“You’re next,” the Shabab warned the girl, a frail 17-year-old who was living with her brother in a squalid refugee camp. Several months later, the men came back. Five militants burst into her hut, pinned her down and gang-raped her. They claimed to be on a jihad, or holy war, and any resistance was considered a crime against Islam, punishable by death, the same death her friend had been subjected to.

The Shabab militant group, which presents itself as a morally righteous rebel force and the defender of pure Islam, is seizing women and girls as spoils of war, gang-raping and abusing them as part of its reign of terror in southern Somalia, according to victims, aid workers and United Nations officials.

Short of cash and losing ground, the militants are also forcing families to hand over girls for arranged marriages that often last no more than a few weeks and are essentially sexual slavery, a cheap way to bolster their ranks’ flagging morale. The Shabab, who are fighting Somalia’s transitional government and imposing a harsh version of Islam in the areas they control, can no longer pay their several thousand fighters the way they used to. Much as they seize crops and livestock, giving their militants what they call “temporary wives” is how the Shabab keep many young men fighting for them. There’s no cleric, no ceremony, nothing, Shabab fighters had even paired up with thin little girls as young as 12, who are left torn and incontinent afterward. If a girl refuses, she’s killed by stones or bullets.

But it is not just the Shabab. In the past few months, aid workers and victims say, there has been a free-for-all of armed men preying upon women and girls displaced by Somalia’s famine, who often trek hundreds of miles searching for food and end up in crowded, lawless refugee camps where Islamist militants, rogue militiamen and even government soldiers rape, rob and kill with impunity. For the Shabab, forced marriage is another aspect they are using to control the population.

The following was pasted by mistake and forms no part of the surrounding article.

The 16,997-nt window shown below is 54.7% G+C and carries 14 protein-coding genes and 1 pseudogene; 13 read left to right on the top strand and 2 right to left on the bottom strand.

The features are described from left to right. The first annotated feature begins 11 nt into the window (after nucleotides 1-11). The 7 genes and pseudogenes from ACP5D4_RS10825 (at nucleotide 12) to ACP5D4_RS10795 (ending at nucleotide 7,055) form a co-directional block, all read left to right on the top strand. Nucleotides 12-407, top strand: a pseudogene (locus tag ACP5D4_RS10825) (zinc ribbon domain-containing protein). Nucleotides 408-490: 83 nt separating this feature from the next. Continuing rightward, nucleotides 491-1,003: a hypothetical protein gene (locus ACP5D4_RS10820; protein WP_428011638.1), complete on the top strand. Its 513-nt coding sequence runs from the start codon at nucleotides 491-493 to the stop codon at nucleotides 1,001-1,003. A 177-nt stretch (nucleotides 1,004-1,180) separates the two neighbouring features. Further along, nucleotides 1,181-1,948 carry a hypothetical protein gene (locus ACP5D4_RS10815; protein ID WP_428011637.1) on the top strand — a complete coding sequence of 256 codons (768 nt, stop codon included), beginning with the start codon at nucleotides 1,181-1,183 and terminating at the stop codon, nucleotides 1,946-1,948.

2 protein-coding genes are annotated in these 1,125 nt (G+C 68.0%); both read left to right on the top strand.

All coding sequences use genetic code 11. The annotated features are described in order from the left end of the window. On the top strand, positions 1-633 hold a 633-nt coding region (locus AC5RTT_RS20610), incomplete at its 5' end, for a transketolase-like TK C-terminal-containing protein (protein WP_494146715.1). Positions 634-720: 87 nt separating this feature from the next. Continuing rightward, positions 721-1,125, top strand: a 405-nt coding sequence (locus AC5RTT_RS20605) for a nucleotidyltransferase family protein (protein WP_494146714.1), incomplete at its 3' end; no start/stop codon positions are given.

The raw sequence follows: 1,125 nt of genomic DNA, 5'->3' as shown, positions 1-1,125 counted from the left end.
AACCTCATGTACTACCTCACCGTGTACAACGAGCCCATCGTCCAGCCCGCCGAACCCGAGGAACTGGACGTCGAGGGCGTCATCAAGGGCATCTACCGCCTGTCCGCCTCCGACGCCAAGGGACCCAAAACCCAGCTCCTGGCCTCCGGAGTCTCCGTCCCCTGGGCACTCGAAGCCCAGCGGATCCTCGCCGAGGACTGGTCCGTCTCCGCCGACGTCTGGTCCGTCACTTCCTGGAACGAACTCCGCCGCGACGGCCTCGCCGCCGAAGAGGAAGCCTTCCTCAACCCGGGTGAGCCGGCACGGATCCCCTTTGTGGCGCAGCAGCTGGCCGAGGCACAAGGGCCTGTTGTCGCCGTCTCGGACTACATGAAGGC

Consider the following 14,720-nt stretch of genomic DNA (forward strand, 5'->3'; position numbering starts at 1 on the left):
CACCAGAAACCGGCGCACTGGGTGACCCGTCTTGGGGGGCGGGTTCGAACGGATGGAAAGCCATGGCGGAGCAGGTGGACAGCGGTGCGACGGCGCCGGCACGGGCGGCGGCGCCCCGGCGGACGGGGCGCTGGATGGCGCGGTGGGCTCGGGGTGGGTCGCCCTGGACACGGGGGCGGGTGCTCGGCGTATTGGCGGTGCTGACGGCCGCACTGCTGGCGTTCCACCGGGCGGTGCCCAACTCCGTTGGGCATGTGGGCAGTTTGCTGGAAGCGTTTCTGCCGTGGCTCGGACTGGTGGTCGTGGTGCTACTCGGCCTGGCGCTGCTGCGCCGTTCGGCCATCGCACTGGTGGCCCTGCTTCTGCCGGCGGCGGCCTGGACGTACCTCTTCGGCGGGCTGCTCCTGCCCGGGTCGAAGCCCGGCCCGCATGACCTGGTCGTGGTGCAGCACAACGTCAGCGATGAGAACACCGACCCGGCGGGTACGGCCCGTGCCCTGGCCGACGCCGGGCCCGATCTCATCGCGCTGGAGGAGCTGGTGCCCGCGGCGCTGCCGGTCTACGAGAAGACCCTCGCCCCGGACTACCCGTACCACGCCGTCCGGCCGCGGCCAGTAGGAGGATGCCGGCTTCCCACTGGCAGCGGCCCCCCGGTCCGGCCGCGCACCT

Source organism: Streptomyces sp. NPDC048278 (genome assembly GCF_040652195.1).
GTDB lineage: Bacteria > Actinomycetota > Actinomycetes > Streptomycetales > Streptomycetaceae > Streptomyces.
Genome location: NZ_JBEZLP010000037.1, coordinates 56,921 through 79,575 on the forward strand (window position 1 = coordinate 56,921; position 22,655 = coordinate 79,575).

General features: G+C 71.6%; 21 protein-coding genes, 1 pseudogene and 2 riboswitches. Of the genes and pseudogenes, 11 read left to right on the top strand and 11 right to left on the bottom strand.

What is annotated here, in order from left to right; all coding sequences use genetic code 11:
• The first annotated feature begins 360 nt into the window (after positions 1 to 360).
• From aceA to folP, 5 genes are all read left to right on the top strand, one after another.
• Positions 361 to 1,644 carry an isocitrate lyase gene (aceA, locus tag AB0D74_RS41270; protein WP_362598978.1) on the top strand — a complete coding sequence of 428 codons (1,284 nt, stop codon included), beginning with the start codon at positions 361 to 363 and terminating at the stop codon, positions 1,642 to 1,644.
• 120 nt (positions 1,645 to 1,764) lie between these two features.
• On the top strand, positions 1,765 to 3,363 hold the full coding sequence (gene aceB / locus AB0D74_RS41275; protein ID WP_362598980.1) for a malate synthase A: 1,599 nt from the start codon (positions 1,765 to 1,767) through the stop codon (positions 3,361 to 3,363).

More Somali women are being raped right now than at any time in recent memory. In some areas, they say, women are being used as chits at roadblocks, surrendered to the gunmen staffing the barrier in the road so that a group of desperate refugees can pass.

Somalia is a deeply traditional place, where 98 percent of girls are subject to genital cutting, according to United Nations figures. Most girls are illiterate and relegated to their homes. When they venture out, it is usually to work, trudging through the rubble-strewn alleyways wrapped head to toe in thick black cloth, often lugging something on their back, the equatorial sun burning down on them.

It is often single women, with children in tow, who set off on the dangerous odyssey to refugee camps.

One 18-year-old who asked to go by Ms. Nur, her common last name, was married off at 10. She was a nomad and says that to this day she has never used a phone or seen a television. She spoke of being raped by two Shabab fighters at a displaced-persons camp in October. She said the men did not bother saying much when they entered her hut. They just pointed their guns at her chest and uttered two words: stay silent. Being in a refugee camp is no means of being protected by these rapists.

It is time for the United Nations to step in more forcefully and get some of its members to offer military assistance to the legitimate government of Somalia. If the militants aren’t removed from Somalia, then the country will continue slipping deeper into the sinkhole it has already found itself in.